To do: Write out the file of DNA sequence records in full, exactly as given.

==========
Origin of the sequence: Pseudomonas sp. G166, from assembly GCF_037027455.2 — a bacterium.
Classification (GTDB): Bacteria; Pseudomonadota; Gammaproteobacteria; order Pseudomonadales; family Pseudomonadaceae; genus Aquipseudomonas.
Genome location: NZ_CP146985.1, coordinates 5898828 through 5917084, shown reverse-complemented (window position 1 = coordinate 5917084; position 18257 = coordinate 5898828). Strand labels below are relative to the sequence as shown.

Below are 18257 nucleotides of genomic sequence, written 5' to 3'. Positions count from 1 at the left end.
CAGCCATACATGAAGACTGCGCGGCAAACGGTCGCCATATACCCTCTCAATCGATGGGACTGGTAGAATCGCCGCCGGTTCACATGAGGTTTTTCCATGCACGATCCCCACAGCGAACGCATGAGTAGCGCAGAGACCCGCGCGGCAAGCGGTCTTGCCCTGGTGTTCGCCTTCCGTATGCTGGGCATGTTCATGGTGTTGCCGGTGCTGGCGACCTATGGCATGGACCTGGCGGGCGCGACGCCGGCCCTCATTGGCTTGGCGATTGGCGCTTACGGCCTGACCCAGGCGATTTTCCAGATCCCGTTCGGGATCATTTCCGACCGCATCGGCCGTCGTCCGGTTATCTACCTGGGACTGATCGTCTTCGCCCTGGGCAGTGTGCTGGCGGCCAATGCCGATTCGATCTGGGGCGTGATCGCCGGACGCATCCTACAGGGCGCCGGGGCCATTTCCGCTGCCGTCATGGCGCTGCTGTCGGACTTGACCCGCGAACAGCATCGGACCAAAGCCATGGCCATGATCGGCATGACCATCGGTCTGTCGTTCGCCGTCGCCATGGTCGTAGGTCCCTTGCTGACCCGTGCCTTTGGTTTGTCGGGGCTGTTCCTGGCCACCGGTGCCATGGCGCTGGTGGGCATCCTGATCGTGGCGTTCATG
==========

Origin of the sequence: Pseudomonas sp. G166, from assembly GCF_037027455.2 — a bacterium.
Classification (GTDB): Bacteria; Pseudomonadota; Gammaproteobacteria; order Pseudomonadales; family Pseudomonadaceae; genus Aquipseudomonas.
Genome location: NZ_CP146985.1, coordinates 5898828 through 5917084, shown reverse-complemented (window position 1 = coordinate 5917084; position 18257 = coordinate 5898828). Strand labels below are relative to the sequence as shown.

Below are 18257 nucleotides of genomic sequence, written 5' to 3'. Positions count from 1 at the left end.
CAGCCATACATGAAGACTGCGCGGCAAACGGTCGCCATATACCCTCTCAATCGATGGGACTGGTAGAATCGCCGCCGGTTCACATGAGGTTTTTCCATGCACGATCCCCACAGCGAACGCATGAGTAGCGCAGAGACCCGCGCGGCAAGCGGTCTTGCCCTGGTGTTCGCCTTCCGTATGCTGGGCATGTTCATGGTGTTGCCGGTGCTGGCGACCTATGGCATGGACCTGGCGGGCGCGACGCCGGCCCTCATTGGCTTGGCGATTGGCGCTTACGGCCTGACCCAGGCGATTTTCCAGATCCCGTTCGGGATCATTTCCGACCGCATCGGCCGTCGTCCGGTTATCTACCTGGGACTGATCGTCTTCGCCCTGGGCAGTGTGCTGGCGGCCAATGCCGATTCGATCTGGGGCGTGATCGCCGGACGCATCCTACAGGGCGCCGGGGCCATTTCCGCTGCCGTCATGGCGCTGCTGTCGGACTTGACCCGCGAACAGCATCGGACCAAAGCCATGGCCATGATCGGCATGACCATCGGTCTGTCGTTCGCCGTCGCCATGGTCGTAGGTCCCTTGCTGACCCGTGCCTTTGGTTTGTCGGGGCTGTTCCTGGCCACCGGTGCCATGGCGCTGGTGGGCATCCTGATCGTGGCGTTCATG